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It's a bird! It's a spy! It's both

Backed by the Pentagon's research arm, Monrovia firm AeroVironment has developed the Nano Hummingbird, an experimental miniature drone that could one day do reconnaissance by landing on a window ledge.

February 17, 2011|By W.J. Hennigan, Los Angeles Times
  • With a wingspan of 6.5 inches, the Nano Hummingbird weighs 19 grams, or less than a AA battery. The drone's guts consist of motors, communications systems and a video camera. It is slightly larger than the average hummingbird.
With a wingspan of 6.5 inches, the Nano Hummingbird weighs 19 grams, or less… (AeroVironment )

A pocket-size drone dubbed the Nano Hummingbird for the way it flaps its tiny robotic wings has been developed for the Pentagon by a Monrovia company as a mini-spy plane capable of maneuvering on the battlefield and in urban areas.

The battery-powered drone was built by AeroVironment Inc. for the Pentagon's research arm as part of a series of experiments in nanotechnology. The little flying machine is built to look like a bird for potential use in spy missions.

The results of a five-year effort to develop the drone are being announced Thursday by the company and the Pentagon's Defense Advanced Research Projects Agency.

Equipped with a camera, the drone can fly at speeds of up to 11 miles per hour, AeroVironment said. It can hover and fly sideways, backward and forward, as well as go clockwise and counterclockwise, by remote control for about eight minutes.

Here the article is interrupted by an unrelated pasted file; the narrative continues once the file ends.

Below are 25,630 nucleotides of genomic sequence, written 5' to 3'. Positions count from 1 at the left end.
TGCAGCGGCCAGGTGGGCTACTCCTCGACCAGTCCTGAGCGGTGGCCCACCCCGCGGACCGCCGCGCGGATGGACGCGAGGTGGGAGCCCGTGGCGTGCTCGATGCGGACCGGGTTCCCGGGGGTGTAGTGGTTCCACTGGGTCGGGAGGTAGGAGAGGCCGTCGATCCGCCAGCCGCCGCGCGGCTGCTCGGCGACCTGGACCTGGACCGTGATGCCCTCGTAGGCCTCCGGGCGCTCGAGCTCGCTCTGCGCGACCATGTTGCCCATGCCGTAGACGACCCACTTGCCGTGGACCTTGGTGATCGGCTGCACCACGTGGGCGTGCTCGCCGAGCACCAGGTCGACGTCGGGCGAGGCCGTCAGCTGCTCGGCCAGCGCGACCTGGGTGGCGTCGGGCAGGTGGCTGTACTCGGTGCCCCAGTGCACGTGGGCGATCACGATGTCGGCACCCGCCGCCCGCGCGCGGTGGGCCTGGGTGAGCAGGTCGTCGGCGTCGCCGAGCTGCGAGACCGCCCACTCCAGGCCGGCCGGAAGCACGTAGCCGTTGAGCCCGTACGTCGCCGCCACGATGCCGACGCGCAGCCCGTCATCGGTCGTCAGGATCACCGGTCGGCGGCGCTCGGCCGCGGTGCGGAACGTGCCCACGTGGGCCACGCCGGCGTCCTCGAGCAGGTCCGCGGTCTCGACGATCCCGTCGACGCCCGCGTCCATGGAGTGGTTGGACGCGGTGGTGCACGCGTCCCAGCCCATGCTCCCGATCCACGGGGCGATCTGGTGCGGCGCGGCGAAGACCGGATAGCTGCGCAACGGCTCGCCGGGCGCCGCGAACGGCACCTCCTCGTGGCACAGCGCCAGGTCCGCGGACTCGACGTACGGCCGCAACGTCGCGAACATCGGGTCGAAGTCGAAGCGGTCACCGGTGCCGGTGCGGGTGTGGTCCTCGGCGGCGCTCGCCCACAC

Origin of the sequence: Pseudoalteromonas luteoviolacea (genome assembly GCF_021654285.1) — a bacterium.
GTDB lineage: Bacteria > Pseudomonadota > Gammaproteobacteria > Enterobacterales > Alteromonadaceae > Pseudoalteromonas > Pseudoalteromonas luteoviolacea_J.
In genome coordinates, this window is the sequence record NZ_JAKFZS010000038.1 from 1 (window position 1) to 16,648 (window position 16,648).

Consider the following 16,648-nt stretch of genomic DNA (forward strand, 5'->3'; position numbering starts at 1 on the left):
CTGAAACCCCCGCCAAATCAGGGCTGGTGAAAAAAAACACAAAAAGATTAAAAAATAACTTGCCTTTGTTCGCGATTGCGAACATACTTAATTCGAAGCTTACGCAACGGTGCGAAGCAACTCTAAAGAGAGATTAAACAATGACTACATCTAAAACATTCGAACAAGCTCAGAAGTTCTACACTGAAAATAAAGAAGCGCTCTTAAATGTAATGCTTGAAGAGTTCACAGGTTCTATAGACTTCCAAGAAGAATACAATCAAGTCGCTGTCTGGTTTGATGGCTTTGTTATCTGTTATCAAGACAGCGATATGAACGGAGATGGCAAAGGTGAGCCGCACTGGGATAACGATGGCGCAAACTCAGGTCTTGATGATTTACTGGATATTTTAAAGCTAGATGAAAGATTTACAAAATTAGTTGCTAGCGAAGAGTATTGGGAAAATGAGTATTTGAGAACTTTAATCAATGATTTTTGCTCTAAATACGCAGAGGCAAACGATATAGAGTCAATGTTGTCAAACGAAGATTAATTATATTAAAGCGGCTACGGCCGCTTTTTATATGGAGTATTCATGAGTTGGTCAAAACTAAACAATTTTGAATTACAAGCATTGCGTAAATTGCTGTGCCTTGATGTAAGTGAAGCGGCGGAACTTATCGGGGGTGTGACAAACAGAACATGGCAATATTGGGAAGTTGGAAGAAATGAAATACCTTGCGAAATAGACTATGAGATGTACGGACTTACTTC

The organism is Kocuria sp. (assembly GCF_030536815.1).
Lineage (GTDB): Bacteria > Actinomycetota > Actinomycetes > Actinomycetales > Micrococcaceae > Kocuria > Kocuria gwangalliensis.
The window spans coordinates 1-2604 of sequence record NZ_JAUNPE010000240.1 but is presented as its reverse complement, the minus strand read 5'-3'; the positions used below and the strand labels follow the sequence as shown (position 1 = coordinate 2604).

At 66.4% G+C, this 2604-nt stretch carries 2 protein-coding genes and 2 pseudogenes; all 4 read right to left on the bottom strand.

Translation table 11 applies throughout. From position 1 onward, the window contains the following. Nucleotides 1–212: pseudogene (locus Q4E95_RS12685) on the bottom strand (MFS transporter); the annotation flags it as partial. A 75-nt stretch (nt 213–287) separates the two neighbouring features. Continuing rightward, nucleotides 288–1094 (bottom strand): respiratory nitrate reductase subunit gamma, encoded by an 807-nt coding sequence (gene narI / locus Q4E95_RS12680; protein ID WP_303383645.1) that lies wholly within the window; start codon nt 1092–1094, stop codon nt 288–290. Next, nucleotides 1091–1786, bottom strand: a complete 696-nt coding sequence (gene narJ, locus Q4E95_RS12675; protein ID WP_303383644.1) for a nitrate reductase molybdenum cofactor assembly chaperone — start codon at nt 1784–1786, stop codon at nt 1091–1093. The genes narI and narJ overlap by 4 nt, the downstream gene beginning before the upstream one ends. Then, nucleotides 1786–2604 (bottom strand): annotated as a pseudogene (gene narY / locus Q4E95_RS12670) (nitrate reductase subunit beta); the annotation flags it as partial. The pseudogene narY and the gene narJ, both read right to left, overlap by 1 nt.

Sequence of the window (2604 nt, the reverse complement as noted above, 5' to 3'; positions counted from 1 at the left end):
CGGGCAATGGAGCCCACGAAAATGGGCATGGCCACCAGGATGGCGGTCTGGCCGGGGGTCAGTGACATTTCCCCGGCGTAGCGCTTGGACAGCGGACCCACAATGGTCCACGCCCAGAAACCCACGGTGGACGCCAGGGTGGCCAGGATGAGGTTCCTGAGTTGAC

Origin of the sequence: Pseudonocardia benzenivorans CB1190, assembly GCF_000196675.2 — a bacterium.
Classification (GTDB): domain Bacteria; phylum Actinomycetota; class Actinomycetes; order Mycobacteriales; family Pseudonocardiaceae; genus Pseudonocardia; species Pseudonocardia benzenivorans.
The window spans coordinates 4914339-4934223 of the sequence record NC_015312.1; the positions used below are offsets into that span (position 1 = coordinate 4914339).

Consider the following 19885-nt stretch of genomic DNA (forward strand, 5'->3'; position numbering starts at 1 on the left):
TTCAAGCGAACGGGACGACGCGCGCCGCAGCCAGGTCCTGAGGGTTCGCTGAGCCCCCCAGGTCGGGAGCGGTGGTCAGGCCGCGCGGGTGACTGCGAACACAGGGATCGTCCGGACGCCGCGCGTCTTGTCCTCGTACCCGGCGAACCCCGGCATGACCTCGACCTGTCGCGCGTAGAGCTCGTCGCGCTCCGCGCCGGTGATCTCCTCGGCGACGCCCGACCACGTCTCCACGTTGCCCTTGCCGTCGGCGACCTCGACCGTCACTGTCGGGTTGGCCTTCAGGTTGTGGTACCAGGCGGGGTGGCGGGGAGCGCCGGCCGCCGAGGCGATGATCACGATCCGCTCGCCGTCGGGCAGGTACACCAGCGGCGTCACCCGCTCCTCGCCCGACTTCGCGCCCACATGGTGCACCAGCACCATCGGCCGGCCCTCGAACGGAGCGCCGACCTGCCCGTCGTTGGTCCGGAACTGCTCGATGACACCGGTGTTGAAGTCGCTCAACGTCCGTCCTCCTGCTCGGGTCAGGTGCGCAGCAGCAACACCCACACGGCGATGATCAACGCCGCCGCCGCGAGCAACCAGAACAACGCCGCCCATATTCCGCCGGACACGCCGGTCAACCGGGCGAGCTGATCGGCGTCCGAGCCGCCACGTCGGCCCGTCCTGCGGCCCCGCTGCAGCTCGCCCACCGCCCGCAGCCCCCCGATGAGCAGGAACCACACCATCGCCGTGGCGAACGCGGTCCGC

The quick flight meets the goals set forth by the government to build a flying "hummingbird-like" aircraft. It also demonstrates the promise of fielding mini-spy planes. Industry insiders see the technology eventually being capable of flying through open windows or sitting on power lines, capturing audio and video while enemies would be none the wiser.

The Hummingbird would be a major departure from existing drones that closely resemble traditional aircraft. The next step is likely to be further refinement of the technology, officials said, before decisions are made about whether the drones would be mass-produced and deployed.

"The miniaturization of drones is where it really gets interesting," said defense expert Peter W. Singer, author of "Wired for War," a book about robotic warfare. "You can use these things anywhere, put them anyplace, and the target will never even know they're being watched."

With a wingspan of 6.5 inches, the mini-drone weighs 19 grams, or less than a AA battery. The Hummingbird's guts are made up of motors, communications systems and a video camera. It is slightly larger than the average hummingbird.

The success of the program "paves the way for a new generation of aircraft with the agility and appearance of small birds," Todd Hylton, Hummingbird program manager for the Pentagon's research arm, said in a statement.

In all, the Pentagon has awarded about $4 million to AeroVironment since 2006 to develop the technology and the drone itself.

Matt Keennon, the company's manager on the project, said it was a technical challenge to create the mini-machine from scratch because it pushes the limitations of aerodynamics.

Less than two years ago, an earlier version of the drone could fly for 20 seconds. Keennon said the current eight minutes of flight are likely to be extended as experiments continue.

"This is a new form of man-made flight," Keennon said. It is about "biomimicry," or building a machine that is inspired by nature, he said.

The Pentagon issued seven specific milestones for the Hummingbird, including the ability to hover in a 5-mph wind gust and the ability to fly from outdoors to indoors and back outdoors through a normal-size doorway.

Critics have noted that privacy issues may emerge depending on how the drones are used.

For now, the Hummingbird is just a prototype, Keennon said. But 10 years from now, he sees the technology carrying out detailed reconnaissance missions.

But it's not likely to be a "hummingbird," considering that that's a rare bird in, say, New York City.

"I'm not a bird expert, but a sparrow seems to be better," Keennon said.

william.hennigan@latimes.com

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